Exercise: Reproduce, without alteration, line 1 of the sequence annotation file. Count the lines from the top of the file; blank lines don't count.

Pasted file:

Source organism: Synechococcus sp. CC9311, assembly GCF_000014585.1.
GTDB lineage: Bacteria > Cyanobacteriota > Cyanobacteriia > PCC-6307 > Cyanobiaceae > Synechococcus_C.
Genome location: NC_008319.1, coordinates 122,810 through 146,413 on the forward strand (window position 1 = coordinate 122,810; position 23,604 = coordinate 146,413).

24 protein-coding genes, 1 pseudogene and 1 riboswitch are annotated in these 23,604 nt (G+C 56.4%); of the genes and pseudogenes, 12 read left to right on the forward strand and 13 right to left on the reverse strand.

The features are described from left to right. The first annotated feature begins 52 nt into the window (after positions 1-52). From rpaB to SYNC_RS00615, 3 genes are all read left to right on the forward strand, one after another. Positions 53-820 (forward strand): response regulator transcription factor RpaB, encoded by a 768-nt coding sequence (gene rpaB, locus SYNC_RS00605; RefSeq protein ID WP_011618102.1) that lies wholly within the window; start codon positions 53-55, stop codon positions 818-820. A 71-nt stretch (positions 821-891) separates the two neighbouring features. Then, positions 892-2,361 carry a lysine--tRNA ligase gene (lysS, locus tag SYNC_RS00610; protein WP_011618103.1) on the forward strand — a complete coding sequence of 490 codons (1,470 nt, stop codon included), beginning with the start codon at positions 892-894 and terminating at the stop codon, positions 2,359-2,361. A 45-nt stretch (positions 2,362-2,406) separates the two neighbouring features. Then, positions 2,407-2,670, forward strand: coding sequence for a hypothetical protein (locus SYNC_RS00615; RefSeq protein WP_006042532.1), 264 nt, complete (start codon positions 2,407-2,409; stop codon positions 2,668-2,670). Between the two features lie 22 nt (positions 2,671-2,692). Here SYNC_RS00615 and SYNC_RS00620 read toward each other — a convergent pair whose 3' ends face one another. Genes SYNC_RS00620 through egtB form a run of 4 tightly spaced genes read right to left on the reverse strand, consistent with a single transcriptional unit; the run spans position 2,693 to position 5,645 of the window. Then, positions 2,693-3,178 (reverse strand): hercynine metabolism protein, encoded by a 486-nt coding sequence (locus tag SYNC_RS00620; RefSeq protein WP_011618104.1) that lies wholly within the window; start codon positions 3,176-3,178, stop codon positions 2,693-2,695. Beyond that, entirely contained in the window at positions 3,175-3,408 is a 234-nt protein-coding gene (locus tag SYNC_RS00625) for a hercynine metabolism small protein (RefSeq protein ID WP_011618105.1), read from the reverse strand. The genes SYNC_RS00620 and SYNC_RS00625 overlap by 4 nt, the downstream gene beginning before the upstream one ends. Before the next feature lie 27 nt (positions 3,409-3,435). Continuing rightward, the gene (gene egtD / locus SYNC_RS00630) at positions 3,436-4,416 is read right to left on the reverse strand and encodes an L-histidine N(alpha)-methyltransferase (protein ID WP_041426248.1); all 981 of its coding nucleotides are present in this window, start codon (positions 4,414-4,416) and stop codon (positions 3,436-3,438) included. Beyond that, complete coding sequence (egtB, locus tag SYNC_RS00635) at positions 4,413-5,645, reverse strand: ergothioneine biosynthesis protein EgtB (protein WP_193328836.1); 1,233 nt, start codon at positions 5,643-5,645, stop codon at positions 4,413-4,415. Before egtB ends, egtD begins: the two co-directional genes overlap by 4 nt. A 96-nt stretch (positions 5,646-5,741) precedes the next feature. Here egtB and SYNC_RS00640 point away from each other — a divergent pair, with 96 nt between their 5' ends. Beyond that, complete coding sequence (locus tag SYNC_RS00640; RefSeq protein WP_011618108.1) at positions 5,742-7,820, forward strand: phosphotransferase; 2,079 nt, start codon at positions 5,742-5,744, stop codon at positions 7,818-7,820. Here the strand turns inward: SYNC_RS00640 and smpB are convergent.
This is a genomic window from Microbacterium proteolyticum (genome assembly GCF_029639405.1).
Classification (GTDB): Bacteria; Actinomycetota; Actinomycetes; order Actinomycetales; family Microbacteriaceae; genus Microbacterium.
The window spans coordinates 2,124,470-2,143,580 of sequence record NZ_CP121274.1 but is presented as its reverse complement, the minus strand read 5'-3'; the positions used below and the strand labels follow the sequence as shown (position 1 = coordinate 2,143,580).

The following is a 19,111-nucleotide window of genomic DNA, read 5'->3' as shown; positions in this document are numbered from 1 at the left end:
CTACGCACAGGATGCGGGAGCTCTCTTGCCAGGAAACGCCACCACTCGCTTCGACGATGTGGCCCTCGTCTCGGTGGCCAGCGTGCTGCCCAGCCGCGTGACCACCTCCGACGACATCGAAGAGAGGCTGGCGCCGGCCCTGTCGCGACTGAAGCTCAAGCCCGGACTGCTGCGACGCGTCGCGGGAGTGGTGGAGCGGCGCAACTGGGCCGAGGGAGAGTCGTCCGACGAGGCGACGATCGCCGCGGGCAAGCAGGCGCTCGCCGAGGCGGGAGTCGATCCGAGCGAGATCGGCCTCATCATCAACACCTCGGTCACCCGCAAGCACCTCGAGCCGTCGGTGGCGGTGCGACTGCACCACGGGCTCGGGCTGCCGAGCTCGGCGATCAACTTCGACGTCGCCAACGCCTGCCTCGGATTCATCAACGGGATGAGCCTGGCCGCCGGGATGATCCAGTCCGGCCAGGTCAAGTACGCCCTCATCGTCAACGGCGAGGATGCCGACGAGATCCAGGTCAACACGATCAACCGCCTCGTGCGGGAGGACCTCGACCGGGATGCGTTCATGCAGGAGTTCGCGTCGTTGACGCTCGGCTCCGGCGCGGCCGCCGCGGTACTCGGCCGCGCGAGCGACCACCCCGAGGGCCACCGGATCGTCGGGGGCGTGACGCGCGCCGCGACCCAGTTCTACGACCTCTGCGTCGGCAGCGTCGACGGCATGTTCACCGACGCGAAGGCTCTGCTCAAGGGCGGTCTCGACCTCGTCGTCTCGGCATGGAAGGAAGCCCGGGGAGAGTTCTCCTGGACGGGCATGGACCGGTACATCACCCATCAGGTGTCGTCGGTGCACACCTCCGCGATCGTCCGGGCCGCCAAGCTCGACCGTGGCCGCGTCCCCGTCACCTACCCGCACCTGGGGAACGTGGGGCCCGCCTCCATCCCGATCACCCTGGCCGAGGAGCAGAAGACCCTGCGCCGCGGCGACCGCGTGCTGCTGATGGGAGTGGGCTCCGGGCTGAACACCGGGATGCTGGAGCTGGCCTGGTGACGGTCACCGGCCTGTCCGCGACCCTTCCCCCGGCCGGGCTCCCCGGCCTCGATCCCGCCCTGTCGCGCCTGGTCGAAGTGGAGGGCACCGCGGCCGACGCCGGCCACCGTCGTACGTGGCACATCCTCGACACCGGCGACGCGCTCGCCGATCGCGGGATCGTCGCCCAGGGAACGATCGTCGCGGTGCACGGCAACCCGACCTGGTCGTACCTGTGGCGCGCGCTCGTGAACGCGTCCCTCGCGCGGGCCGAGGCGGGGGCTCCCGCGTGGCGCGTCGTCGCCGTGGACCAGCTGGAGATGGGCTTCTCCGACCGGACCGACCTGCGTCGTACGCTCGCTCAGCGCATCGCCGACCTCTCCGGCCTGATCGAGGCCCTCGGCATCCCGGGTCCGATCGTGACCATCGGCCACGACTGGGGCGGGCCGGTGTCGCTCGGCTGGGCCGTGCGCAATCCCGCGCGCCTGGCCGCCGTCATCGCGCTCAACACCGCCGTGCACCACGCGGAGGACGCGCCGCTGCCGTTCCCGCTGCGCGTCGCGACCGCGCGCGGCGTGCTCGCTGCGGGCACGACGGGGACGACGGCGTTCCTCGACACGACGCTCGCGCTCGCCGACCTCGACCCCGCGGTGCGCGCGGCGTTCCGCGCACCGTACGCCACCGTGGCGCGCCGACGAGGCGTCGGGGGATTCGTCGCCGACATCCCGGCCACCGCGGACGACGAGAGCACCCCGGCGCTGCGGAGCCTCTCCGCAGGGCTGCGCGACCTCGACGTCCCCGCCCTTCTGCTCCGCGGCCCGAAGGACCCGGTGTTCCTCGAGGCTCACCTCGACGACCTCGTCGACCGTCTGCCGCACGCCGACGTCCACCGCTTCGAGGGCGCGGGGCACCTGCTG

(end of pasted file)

Source organism: Synechococcus sp. CC9311, assembly GCF_000014585.1.